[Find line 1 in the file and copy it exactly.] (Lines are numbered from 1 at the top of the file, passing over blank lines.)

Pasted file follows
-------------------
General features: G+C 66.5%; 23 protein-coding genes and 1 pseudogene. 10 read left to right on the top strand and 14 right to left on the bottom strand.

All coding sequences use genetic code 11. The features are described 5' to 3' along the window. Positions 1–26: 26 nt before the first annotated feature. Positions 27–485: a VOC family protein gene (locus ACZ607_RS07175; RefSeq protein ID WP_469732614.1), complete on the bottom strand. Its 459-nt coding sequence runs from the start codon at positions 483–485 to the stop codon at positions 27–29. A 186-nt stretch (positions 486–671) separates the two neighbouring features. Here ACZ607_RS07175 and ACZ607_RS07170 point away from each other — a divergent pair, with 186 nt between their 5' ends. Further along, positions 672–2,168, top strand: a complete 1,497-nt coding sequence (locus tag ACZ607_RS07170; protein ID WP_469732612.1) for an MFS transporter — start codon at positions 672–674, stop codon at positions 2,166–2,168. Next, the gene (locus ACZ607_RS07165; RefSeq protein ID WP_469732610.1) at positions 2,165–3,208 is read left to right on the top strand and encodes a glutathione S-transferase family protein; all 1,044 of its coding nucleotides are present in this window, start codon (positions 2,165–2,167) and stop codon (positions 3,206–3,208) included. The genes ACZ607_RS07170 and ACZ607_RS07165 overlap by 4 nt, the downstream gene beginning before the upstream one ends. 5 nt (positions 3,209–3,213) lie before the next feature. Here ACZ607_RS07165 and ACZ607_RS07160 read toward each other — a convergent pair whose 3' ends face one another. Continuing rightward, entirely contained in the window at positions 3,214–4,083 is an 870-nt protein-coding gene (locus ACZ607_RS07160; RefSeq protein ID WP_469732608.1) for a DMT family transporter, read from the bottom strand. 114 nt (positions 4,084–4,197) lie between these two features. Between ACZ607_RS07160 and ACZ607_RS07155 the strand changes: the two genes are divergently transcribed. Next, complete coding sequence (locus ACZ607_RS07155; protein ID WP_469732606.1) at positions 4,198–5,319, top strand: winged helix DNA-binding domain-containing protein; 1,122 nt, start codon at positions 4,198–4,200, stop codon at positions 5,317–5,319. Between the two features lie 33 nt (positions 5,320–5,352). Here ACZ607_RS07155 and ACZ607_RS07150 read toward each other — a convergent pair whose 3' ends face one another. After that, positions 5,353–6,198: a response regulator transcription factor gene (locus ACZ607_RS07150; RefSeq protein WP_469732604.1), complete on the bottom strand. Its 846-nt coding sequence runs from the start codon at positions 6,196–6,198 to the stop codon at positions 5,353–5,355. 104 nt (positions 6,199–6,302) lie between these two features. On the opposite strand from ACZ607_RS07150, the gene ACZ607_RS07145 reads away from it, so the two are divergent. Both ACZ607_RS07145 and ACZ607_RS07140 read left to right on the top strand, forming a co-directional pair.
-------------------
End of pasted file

General features: G+C 66.5%; 23 protein-coding genes and 1 pseudogene. 10 read left to right on the top strand and 14 right to left on the bottom strand.